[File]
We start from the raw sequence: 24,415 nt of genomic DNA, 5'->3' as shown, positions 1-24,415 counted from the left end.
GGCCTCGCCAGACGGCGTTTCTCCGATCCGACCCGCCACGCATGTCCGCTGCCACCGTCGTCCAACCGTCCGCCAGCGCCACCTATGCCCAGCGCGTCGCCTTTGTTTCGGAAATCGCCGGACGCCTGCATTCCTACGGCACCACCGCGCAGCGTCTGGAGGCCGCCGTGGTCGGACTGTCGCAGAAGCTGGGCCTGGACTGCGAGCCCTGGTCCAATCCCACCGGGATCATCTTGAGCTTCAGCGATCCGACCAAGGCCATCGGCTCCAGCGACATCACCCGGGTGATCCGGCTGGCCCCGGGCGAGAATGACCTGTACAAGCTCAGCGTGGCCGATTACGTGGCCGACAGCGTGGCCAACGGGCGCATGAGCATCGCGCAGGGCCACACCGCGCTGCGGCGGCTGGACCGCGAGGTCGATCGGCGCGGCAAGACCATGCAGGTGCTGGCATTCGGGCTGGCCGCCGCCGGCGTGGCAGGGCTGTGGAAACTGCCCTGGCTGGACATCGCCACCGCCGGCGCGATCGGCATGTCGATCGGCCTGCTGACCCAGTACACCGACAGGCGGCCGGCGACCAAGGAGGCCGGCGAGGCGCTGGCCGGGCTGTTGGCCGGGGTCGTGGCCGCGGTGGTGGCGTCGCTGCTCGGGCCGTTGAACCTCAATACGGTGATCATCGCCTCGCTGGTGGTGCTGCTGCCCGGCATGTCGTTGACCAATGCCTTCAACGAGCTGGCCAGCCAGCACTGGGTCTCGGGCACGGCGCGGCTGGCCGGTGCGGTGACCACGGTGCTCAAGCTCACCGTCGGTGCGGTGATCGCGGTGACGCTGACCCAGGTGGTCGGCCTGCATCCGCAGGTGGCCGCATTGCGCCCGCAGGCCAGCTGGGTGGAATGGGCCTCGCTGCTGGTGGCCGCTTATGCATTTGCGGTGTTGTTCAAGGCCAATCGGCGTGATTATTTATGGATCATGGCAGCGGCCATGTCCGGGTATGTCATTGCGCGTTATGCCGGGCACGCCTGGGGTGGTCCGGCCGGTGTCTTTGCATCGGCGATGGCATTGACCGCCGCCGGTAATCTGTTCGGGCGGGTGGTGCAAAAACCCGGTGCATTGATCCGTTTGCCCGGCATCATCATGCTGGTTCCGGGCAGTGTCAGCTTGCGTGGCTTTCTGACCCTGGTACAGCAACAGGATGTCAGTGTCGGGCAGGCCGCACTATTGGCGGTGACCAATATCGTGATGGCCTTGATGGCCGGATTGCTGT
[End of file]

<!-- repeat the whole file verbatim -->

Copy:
We start from the raw sequence: 24,415 nt of genomic DNA, 5'->3' as shown, positions 1-24,415 counted from the left end.
GGCCTCGCCAGACGGCGTTTCTCCGATCCGACCCGCCACGCATGTCCGCTGCCACCGTCGTCCAACCGTCCGCCAGCGCCACCTATGCCCAGCGCGTCGCCTTTGTTTCGGAAATCGCCGGACGCCTGCATTCCTACGGCACCACCGCGCAGCGTCTGGAGGCCGCCGTGGTCGGACTGTCGCAGAAGCTGGGCCTGGACTGCGAGCCCTGGTCCAATCCCACCGGGATCATCTTGAGCTTCAGCGATCCGACCAAGGCCATCGGCTCCAGCGACATCACCCGGGTGATCCGGCTGGCCCCGGGCGAGAATGACCTGTACAAGCTCAGCGTGGCCGATTACGTGGCCGACAGCGTGGCCAACGGGCGCATGAGCATCGCGCAGGGCCACACCGCGCTGCGGCGGCTGGACCGCGAGGTCGATCGGCGCGGCAAGACCATGCAGGTGCTGGCATTCGGGCTGGCCGCCGCCGGCGTGGCAGGGCTGTGGAAACTGCCCTGGCTGGACATCGCCACCGCCGGCGCGATCGGCATGTCGATCGGCCTGCTGACCCAGTACACCGACAGGCGGCCGGCGACCAAGGAGGCCGGCGAGGCGCTGGCCGGGCTGTTGGCCGGGGTCGTGGCCGCGGTGGTGGCGTCGCTGCTCGGGCCGTTGAACCTCAATACGGTGATCATCGCCTCGCTGGTGGTGCTGCTGCCCGGCATGTCGTTGACCAATGCCTTCAACGAGCTGGCCAGCCAGCACTGGGTCTCGGGCACGGCGCGGCTGGCCGGTGCGGTGACCACGGTGCTCAAGCTCACCGTCGGTGCGGTGATCGCGGTGACGCTGACCCAGGTGGTCGGCCTGCATCCGCAGGTGGCCGCATTGCGCCCGCAGGCCAGCTGGGTGGAATGGGCCTCGCTGCTGGTGGCCGCTTATGCATTTGCGGTGTTGTTCAAGGCCAATCGGCGTGATTATTTATGGATCATGGCAGCGGCCATGTCCGGGTATGTCATTGCGCGTTATGCCGGGCACGCCTGGGGTGGTCCGGCCGGTGTCTTTGCATCGGCGATGGCATTGACCGCCGCCGGTAATCTGTTCGGGCGGGTGGTGCAAAAACCCGGTGCATTGATCCGTTTGCCCGGCATCATCATGCTGGTTCCGGGCAGTGTCAGCTTGCGTGGCTTTCTGACCCTGGTACAGCAACAGGATGTCAGTGTCGGGCAGGCCGCACTATTGGCGGTGACCAATATCGTGATGGCCTTGATGGCCGGATTGCTGT